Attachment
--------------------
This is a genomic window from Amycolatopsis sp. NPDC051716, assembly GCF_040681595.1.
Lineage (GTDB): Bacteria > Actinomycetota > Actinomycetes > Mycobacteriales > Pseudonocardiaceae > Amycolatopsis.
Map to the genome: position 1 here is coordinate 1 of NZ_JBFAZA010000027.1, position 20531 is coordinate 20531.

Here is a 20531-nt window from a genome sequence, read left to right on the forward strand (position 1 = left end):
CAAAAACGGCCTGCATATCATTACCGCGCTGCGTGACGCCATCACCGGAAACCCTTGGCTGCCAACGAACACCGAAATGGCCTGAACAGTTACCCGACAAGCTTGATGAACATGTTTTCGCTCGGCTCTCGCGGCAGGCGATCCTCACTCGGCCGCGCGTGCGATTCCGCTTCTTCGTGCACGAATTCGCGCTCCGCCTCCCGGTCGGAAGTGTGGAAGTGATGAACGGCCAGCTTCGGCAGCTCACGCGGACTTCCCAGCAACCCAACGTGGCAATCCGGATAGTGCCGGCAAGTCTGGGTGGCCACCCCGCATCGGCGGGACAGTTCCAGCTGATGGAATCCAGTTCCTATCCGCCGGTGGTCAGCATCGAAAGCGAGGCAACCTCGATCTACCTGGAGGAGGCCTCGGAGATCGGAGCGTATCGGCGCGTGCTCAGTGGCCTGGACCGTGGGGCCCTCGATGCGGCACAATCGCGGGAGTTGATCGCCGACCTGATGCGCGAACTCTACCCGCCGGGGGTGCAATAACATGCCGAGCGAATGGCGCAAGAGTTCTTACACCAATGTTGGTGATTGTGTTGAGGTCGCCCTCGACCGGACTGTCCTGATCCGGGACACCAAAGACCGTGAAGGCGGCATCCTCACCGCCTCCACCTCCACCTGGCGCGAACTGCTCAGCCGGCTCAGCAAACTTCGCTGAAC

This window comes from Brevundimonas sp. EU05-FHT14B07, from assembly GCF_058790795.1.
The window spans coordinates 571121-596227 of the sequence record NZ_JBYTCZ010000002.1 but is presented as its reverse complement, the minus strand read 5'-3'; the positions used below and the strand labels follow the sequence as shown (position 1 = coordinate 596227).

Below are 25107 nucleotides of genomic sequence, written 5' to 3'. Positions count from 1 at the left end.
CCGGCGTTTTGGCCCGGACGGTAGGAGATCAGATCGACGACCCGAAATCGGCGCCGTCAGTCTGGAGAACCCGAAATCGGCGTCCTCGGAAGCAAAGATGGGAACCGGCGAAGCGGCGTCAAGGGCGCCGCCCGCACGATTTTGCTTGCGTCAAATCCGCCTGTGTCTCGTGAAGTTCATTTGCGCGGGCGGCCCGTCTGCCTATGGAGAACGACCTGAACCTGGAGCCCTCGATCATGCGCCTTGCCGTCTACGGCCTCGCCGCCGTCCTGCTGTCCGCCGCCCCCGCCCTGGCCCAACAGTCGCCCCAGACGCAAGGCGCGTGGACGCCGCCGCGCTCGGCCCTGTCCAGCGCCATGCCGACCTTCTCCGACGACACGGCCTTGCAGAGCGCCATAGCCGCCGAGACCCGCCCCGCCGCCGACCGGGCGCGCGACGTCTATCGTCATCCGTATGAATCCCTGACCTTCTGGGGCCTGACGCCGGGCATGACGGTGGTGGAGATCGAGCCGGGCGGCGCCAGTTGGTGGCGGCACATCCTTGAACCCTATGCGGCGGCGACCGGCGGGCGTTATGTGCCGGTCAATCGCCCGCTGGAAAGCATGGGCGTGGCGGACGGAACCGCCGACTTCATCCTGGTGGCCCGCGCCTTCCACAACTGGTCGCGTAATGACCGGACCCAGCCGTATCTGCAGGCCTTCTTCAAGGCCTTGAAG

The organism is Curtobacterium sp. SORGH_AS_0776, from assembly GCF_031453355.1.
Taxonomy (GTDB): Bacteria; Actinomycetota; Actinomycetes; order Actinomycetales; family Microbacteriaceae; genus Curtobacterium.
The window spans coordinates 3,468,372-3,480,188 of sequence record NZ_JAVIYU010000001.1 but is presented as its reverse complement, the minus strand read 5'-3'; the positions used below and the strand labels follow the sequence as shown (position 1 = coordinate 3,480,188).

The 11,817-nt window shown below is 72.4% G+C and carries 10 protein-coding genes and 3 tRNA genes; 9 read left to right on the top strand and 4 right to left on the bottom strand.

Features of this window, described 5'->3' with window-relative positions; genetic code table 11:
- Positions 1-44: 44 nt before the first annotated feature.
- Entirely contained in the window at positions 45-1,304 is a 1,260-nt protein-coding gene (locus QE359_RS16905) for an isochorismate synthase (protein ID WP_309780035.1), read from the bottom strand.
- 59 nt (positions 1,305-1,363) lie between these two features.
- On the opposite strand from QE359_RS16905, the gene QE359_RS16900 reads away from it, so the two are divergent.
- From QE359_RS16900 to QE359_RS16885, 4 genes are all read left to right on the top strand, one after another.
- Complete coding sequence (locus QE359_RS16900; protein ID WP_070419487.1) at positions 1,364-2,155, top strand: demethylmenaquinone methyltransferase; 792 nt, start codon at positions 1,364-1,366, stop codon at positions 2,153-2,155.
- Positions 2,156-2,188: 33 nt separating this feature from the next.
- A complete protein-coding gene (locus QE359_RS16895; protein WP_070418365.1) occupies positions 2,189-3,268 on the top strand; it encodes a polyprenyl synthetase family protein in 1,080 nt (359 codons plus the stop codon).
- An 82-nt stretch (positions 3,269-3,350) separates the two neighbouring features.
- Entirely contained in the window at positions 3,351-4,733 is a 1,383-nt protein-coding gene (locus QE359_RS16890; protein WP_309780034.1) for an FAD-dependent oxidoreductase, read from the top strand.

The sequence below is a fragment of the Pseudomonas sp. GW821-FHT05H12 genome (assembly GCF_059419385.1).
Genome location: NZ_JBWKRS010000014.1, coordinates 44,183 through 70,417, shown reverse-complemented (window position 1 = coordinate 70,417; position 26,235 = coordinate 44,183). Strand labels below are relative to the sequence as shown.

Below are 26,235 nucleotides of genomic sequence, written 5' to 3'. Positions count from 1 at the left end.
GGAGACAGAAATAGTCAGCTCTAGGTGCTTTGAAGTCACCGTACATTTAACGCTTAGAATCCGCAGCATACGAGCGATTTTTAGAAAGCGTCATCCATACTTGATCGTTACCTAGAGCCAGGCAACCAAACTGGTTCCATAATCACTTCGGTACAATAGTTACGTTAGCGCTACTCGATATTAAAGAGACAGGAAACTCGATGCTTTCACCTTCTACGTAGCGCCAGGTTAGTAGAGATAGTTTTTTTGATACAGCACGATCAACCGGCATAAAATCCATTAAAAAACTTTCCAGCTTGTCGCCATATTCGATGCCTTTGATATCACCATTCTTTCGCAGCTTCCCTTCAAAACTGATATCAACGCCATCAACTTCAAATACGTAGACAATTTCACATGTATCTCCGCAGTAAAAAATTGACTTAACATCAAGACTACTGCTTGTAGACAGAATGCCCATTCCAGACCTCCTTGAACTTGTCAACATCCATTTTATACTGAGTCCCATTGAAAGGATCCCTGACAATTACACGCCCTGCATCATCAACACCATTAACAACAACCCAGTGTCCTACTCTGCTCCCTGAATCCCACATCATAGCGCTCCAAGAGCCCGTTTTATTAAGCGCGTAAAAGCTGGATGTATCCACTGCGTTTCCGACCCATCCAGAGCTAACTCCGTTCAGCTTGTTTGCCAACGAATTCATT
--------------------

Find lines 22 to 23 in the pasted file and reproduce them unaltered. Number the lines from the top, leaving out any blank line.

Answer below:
- A complete protein-coding gene (locus QE359_RS16895; protein WP_070418365.1) occupies positions 2,189-3,268 on the top strand; it encodes a polyprenyl synthetase family protein in 1,080 nt (359 codons plus the stop codon).
- An 82-nt stretch (positions 3,269-3,350) separates the two neighbouring features.